It makes me feel all lit up inside – I can’t believe that there are people out there who call me Professor Rawlings. (In fact, I just have them call me Erin because Professor Rawlings makes it sound like I should sitting in a library filled with leather-bound books while I drink scotch and smoke a pipe).
I cannot believe that I am teaching again. And not teaching English to a bunch of teenagers who could care less, but social media strategy to students that pay to be there.
Seriously? Mind. Blown.
I took the job with much trepidation because I didn’t want anything to get in my way of being a good mom. I was afraid to be committed to anything else but my kids.
I was so nervous that I think I made up my mind not to love it before it even started. If I loved something like a job, wouldn’t that take away my love that I have for my kids? Wouldn’t it take up time that was meant for them?
Well, after beginning my third semester a few weeks ago, I have to admit that I am really enjoying teaching again. And it seems like the administration likes me since they have asked me to develop additional curriculum. Not only do I like teaching, but it also gives me some sort of structure to get my blogging stuff done. I do believe that this will help me achieve my goal of world domination while still wearing my pajamas.
I think I would be totally soaking up all this happiness and accomplishment if I didn’t feel so damn guilty about devoting time to something other than my kids.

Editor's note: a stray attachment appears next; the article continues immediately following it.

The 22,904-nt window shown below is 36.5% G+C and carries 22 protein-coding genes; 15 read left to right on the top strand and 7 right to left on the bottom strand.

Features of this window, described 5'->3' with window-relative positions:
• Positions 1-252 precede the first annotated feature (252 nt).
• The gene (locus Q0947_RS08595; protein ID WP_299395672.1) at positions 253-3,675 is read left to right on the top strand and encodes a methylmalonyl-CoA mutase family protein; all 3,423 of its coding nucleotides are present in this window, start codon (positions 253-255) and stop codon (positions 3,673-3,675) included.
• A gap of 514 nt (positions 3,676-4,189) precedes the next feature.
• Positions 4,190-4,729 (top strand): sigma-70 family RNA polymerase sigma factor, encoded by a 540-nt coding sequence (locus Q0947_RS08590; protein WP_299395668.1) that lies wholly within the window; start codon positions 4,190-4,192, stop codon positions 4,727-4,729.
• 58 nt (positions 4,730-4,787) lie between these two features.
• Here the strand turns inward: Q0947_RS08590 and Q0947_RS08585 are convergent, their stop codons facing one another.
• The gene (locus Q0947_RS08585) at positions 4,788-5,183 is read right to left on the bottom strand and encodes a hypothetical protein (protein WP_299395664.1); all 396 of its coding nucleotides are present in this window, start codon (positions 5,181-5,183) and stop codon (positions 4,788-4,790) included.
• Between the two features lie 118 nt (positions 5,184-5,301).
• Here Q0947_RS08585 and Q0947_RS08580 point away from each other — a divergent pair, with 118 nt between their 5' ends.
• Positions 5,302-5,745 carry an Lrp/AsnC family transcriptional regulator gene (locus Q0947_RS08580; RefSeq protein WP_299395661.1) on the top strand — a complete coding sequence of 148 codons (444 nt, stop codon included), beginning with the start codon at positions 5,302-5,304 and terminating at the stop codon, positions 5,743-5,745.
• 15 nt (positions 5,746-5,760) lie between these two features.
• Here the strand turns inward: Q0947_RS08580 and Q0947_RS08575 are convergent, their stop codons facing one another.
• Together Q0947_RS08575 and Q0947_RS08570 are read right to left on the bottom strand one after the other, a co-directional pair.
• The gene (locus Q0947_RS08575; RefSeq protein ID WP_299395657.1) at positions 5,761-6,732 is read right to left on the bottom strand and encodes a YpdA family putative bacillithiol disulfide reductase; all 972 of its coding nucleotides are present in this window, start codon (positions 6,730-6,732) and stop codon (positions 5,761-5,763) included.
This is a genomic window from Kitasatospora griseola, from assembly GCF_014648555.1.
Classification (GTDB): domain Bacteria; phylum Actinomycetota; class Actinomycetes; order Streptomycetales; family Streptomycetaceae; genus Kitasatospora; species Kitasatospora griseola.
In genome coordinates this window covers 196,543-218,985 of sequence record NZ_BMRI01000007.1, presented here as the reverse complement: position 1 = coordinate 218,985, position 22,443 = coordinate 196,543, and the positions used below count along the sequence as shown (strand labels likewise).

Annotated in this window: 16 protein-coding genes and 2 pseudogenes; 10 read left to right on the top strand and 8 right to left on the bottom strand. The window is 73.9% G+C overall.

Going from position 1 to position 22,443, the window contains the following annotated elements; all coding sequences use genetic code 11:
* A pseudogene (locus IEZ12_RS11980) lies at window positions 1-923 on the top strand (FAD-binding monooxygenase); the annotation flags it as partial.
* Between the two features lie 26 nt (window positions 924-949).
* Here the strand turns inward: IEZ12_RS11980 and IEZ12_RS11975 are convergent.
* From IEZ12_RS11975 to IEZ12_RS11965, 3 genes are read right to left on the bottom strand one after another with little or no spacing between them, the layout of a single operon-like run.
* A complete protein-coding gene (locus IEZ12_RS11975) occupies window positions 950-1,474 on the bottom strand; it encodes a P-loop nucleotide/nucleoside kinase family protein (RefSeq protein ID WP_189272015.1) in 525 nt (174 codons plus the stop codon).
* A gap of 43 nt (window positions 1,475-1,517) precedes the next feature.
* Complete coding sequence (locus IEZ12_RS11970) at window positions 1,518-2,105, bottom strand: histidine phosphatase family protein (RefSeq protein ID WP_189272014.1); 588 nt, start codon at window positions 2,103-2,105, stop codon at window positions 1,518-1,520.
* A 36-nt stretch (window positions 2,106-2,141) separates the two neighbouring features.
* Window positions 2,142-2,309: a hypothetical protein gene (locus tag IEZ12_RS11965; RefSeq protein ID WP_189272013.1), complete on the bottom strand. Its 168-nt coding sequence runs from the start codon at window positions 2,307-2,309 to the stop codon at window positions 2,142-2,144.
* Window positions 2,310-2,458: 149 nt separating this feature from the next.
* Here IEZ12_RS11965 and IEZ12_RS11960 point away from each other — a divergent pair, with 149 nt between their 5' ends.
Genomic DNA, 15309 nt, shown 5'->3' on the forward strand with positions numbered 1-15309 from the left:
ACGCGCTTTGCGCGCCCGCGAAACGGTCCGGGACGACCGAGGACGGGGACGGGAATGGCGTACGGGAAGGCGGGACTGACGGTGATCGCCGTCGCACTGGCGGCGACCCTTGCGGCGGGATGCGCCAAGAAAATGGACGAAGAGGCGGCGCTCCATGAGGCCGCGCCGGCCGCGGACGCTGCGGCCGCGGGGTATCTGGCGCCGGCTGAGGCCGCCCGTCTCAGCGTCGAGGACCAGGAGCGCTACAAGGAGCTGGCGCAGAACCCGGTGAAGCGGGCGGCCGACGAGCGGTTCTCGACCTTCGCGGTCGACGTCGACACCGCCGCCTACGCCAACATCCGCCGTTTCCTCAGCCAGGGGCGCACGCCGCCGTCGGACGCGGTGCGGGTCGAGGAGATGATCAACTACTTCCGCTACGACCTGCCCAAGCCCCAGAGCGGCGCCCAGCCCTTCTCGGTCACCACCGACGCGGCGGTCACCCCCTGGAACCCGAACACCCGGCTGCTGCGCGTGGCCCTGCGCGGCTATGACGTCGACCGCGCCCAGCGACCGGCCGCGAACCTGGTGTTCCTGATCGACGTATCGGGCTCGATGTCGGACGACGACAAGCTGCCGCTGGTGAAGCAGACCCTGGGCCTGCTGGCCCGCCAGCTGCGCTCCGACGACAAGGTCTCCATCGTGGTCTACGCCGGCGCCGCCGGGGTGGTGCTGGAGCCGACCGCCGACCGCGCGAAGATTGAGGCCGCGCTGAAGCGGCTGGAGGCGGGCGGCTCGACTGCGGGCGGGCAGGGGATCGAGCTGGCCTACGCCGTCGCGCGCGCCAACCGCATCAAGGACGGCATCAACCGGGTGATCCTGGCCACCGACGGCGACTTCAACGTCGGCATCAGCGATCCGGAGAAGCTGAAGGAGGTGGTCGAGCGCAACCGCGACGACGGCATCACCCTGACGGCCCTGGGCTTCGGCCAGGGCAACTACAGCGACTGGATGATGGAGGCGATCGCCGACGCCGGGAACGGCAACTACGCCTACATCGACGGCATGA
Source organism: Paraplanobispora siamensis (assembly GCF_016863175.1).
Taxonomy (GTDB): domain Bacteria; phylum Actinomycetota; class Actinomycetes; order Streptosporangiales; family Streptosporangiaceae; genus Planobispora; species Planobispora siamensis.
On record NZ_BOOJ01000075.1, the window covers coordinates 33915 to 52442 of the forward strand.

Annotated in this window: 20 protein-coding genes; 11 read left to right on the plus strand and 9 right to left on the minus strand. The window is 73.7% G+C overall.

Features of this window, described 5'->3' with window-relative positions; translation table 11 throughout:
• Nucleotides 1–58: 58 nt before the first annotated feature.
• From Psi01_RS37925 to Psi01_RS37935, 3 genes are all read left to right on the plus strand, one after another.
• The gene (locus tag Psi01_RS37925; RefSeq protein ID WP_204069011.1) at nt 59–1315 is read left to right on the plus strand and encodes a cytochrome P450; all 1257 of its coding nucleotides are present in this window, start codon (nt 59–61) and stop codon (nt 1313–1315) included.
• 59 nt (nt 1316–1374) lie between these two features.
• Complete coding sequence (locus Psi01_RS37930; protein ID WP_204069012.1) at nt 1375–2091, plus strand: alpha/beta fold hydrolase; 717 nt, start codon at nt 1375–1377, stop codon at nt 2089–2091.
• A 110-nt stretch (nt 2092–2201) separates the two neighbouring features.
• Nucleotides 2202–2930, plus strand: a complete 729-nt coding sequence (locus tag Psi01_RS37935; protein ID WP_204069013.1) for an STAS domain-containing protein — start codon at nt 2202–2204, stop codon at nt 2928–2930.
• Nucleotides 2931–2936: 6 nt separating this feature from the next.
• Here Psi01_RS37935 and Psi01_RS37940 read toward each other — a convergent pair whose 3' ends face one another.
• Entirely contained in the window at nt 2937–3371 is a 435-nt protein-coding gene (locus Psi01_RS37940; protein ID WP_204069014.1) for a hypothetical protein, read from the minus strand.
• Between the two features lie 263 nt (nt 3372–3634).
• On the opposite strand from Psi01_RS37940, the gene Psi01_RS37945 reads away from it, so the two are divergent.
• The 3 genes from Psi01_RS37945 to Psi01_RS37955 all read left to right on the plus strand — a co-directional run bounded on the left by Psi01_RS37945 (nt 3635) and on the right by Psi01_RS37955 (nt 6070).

In my mind, I was going to be a stay-at-home mom until Thomas was in kindergarten. This stuff wasn’t supposed to happen this soon.
I think my preconceived notion of what I thought motherhood would be like is the main factor of this particular brand of mommy guilt. Kids are all consuming, but if you do your job right, they leave the nest - not all at once, but in little steps. I don’t want to be left wondering who I am if my whole identity is tied exclusively to being “Marie and Thomas’s Mom.” On the flip side, I feel that I could totally get sucked into teaching and all the opportunities that come along with it.
So maybe the true factor in alleviating this mommy guilt is to find balance. I so badly want to find the magic equation that will balance motherhood and career, but if I have learned anything, balance is all about trial and error. Getting it right one day doesn’t mean I have figured out the secret code.
How do you strike that balance between motherhood and whatever else makes you happy? I could you a little pep talk . . .